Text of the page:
It’s hard to believe that two days ago people were fretting about whether or not Blizzard would actually show up to April Fool’s day. They absolutely did, and in a big way. All of the Blizzard games save Hearthstone offered up something for our perusal, and for the most part, they were all amazing. My personal favorites were Blizzard Outcasts and the 6.0 patch notes for World of Warcraft. Having played a warrior in vanilla, the ‘warriors have been nerfed because reasons’ line really cracked me up.
Unfortunately, while there was a lot of humor to be had, the day will likely be remembered for the Artcraft offering above anything else. Chris Robinson had hinted that we’d see a new installment of the Artcraft series, and fans eagerly waited. The regular looks at race redesigns have been decidedly important as concrete information about the upcoming expansion has otherwise been hard to come by.
The art crew clearly had fun with this one, made plain by the explanations behind their decisions. Regrettably, while their tone was obviously cheeky, there were a number of volatile elements in place. They essentially created, and then chuckled at, an unattractive female character. Obviously, that was not the intent, but if there’s one thing we learned from the ‘boy’s trip’ debacle of BlizzCon, intent is rarely factored in when it comes to these things. Or, if it is, it just doesn’t count for much.
Initially, it seemed the community was going to let this one slide under the radar as a gag that simply didn’t hit the mark. However, as the day progressed more and more people began voicing their displeasure with the April Fool’s joke via social media, blogs, et cetera. Some claimed it was sexist, others began complaining about the lack of hard information about Warlords of Draenor, and then some other particularly callous individuals began making fun of those who were offended simply for being offended. It was not a bright moment for our community.
That brings us to today.
The argument continues, but there’s real potential for a middle ground and an opportunity to learn something from all of this.
Aside from the Draenei Artcraft, Blizzard did a stellar job. The other offerings were hilarious, well-received and brought fans a lot of joy. There’s a common theme to them, as well. They focused on the characters from their respective universes, parodies of other popular titles and poking fun at themselves. The other gags did not deal with gender, body image or anything that generally stands to make people feel bad about themselves. While the intent was never to cause harm, some did take offense from the joke that dealt with gender and body image. That’s something to respect, going forward. Stick to what makes people laugh, and if you are going to make jokes like this going forward, don’t be surprised when there’s negative reactions.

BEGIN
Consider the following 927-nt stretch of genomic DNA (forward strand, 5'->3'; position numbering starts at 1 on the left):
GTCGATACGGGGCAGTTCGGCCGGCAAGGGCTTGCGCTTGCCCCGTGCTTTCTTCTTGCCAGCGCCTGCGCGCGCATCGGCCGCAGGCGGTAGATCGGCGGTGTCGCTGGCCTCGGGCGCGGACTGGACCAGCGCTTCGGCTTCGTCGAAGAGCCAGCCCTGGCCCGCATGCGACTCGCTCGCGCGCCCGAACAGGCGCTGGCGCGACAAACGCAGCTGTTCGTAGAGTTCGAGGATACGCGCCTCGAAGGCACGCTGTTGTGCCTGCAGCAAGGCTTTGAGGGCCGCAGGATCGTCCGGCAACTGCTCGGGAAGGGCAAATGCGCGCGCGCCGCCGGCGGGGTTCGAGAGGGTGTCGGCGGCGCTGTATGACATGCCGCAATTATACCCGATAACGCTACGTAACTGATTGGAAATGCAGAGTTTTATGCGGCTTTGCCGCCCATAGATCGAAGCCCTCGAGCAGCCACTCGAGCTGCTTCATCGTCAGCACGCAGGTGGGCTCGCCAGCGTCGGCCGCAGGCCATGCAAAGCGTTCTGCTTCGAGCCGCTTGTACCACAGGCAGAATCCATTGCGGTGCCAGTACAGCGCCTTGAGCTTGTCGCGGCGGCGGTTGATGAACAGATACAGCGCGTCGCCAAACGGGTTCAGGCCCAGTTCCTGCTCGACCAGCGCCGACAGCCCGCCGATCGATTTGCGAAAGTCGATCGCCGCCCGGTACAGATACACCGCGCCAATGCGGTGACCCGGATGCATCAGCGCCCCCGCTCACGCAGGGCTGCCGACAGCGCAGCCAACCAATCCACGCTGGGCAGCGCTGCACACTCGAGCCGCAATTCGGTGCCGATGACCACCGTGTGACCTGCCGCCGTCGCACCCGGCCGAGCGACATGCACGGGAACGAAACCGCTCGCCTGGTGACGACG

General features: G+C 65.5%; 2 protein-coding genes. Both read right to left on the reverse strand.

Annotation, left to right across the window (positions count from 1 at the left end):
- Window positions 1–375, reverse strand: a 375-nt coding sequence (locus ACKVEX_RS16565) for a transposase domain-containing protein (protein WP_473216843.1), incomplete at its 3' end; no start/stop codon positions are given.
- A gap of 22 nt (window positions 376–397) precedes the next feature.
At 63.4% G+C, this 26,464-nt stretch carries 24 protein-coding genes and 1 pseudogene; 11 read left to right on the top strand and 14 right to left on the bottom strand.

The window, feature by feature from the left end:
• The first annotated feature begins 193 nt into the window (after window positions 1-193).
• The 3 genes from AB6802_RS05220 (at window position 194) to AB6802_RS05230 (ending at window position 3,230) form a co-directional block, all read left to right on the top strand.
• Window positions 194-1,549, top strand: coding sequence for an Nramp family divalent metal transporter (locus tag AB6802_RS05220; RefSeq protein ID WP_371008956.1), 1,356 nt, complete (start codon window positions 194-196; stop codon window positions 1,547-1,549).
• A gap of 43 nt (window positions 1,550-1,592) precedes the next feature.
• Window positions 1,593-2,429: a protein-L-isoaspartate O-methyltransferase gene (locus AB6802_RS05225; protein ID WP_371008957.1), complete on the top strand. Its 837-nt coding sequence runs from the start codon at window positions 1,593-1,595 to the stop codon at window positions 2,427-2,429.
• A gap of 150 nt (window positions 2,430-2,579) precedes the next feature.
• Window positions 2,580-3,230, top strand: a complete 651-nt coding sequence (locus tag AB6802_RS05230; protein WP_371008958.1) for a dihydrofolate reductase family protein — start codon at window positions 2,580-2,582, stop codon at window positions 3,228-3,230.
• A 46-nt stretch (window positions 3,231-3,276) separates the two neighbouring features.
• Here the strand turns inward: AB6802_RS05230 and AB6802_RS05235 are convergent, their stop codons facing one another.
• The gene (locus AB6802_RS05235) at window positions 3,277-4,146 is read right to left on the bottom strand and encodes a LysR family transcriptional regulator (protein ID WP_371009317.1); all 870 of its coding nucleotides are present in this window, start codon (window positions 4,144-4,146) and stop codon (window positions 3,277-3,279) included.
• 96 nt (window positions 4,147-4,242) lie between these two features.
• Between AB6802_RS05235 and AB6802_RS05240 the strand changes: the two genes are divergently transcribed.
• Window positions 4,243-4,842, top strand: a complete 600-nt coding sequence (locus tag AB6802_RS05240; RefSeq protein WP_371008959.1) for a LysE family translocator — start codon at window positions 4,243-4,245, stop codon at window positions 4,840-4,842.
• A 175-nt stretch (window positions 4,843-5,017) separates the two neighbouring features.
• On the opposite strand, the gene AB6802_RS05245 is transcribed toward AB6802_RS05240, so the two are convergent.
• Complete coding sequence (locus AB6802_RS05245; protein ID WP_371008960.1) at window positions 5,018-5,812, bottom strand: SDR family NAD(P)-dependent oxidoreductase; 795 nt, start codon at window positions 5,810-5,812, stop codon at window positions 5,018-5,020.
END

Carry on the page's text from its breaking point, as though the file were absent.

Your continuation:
Conversely, if you’re one of those individuals utterly outraged, take a minute to consider the following. Blizzard does not hate your gender. It did not create this joke blog entry to demean you. Try to see this for what it was, something meant to inspire laughter. It didn’t quite hit the mark, but that doesn’t automatically damn the rest of the day’s work, nor the company as a whole.
I’d hope that yesterday’s festivities can be remembered as largely being successful. A lot of good times were had, and it seemed like the Twitter storm only started brewing after people failed at Happy Reaper for the 800th time. Clearly Happy Reaper was the real problem. Jokes aside, despite our multitude of arguments, we are in fact a community, and in theory we all want to make our personal space on the internet better. It serves all of our interests to consider intent, and also, perhaps more importantly, the feelings of others before voicing our opinions.